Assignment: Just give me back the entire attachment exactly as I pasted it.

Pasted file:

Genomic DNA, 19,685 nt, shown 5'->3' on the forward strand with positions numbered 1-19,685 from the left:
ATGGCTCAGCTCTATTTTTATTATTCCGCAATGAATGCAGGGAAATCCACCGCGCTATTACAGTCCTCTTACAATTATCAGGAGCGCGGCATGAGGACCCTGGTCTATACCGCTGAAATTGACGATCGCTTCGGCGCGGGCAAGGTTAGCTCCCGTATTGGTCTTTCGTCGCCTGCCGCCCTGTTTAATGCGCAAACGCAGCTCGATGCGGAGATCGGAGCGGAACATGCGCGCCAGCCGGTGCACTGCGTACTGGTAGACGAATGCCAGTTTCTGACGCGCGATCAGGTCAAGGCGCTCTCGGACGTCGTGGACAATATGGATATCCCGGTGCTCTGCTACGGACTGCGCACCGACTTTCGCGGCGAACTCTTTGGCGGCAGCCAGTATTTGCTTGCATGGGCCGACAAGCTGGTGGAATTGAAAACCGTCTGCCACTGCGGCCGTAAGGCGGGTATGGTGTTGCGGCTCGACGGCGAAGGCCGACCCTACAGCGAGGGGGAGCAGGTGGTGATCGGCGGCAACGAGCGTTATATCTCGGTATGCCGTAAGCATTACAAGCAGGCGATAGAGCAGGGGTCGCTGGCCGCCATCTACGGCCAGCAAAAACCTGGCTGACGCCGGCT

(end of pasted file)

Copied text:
Genomic DNA, 19,685 nt, shown 5'->3' on the forward strand with positions numbered 1-19,685 from the left:
ATGGCTCAGCTCTATTTTTATTATTCCGCAATGAATGCAGGGAAATCCACCGCGCTATTACAGTCCTCTTACAATTATCAGGAGCGCGGCATGAGGACCCTGGTCTATACCGCTGAAATTGACGATCGCTTCGGCGCGGGCAAGGTTAGCTCCCGTATTGGTCTTTCGTCGCCTGCCGCCCTGTTTAATGCGCAAACGCAGCTCGATGCGGAGATCGGAGCGGAACATGCGCGCCAGCCGGTGCACTGCGTACTGGTAGACGAATGCCAGTTTCTGACGCGCGATCAGGTCAAGGCGCTCTCGGACGTCGTGGACAATATGGATATCCCGGTGCTCTGCTACGGACTGCGCACCGACTTTCGCGGCGAACTCTTTGGCGGCAGCCAGTATTTGCTTGCATGGGCCGACAAGCTGGTGGAATTGAAAACCGTCTGCCACTGCGGCCGTAAGGCGGGTATGGTGTTGCGGCTCGACGGCGAAGGCCGACCCTACAGCGAGGGGGAGCAGGTGGTGATCGGCGGCAACGAGCGTTATATCTCGGTATGCCGTAAGCATTACAAGCAGGCGATAGAGCAGGGGTCGCTGGCCGCCATCTACGGCCAGCAAAAACCTGGCTGACGCCGGCT